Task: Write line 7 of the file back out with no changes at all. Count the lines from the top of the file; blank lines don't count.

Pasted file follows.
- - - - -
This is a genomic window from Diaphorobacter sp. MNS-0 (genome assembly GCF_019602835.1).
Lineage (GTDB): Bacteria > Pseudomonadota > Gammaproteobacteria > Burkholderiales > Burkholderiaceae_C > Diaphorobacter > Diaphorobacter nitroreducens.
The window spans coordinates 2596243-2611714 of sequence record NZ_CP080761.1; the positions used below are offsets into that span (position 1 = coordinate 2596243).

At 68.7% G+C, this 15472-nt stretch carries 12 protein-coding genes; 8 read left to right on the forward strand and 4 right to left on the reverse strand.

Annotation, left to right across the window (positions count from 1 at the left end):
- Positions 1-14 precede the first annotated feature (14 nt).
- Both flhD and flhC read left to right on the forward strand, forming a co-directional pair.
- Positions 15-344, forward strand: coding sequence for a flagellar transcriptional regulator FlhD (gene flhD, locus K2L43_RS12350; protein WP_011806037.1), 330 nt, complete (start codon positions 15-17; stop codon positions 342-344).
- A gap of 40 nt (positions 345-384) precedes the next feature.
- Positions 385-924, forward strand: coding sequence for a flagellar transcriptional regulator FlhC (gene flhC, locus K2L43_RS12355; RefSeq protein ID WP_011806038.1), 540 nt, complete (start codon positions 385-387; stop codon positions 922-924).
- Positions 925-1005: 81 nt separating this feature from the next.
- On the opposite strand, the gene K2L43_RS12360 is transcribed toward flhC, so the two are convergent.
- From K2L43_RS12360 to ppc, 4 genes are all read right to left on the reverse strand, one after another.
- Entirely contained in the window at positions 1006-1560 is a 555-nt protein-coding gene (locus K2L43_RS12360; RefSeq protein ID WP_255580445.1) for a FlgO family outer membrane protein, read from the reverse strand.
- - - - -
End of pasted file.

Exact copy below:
- Both flhD and flhC read left to right on the forward strand, forming a co-directional pair.